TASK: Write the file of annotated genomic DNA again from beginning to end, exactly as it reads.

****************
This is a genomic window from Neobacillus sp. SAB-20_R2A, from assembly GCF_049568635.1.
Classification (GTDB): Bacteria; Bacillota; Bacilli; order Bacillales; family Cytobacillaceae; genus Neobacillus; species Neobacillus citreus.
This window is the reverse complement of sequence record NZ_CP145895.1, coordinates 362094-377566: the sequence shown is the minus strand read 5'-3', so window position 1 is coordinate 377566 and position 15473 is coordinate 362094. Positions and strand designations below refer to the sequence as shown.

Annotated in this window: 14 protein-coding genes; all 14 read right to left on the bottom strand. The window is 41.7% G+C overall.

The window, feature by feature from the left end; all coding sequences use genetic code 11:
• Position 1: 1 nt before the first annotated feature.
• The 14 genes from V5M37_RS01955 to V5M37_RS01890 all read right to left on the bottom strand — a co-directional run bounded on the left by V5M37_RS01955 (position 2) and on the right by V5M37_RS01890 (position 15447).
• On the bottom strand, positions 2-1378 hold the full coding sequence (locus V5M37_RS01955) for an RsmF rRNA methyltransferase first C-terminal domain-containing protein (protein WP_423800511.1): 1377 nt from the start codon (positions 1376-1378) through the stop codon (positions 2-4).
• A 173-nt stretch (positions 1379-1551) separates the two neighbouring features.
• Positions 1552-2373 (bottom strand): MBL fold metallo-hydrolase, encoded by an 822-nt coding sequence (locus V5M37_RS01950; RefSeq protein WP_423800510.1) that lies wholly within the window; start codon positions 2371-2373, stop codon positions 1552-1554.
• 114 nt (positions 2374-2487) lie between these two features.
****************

This is a genomic window from Neobacillus sp. SAB-20_R2A, from assembly GCF_049568635.1.
Classification (GTDB): Bacteria; Bacillota; Bacilli; order Bacillales; family Cytobacillaceae; genus Neobacillus; species Neobacillus citreus.
This window is the reverse complement of sequence record NZ_CP145895.1, coordinates 362094-377566: the sequence shown is the minus strand read 5'-3', so window position 1 is coordinate 377566 and position 15473 is coordinate 362094. Positions and strand designations below refer to the sequence as shown.

Annotated in this window: 14 protein-coding genes; all 14 read right to left on the bottom strand. The window is 41.7% G+C overall.

The window, feature by feature from the left end; all coding sequences use genetic code 11:
• Position 1: 1 nt before the first annotated feature.
• The 14 genes from V5M37_RS01955 to V5M37_RS01890 all read right to left on the bottom strand — a co-directional run bounded on the left by V5M37_RS01955 (position 2) and on the right by V5M37_RS01890 (position 15447).
• On the bottom strand, positions 2-1378 hold the full coding sequence (locus V5M37_RS01955) for an RsmF rRNA methyltransferase first C-terminal domain-containing protein (protein WP_423800511.1): 1377 nt from the start codon (positions 1376-1378) through the stop codon (positions 2-4).
• A 173-nt stretch (positions 1379-1551) separates the two neighbouring features.
• Positions 1552-2373 (bottom strand): MBL fold metallo-hydrolase, encoded by an 822-nt coding sequence (locus V5M37_RS01950; RefSeq protein WP_423800510.1) that lies wholly within the window; start codon positions 2371-2373, stop codon positions 1552-1554.
• 114 nt (positions 2374-2487) lie between these two features.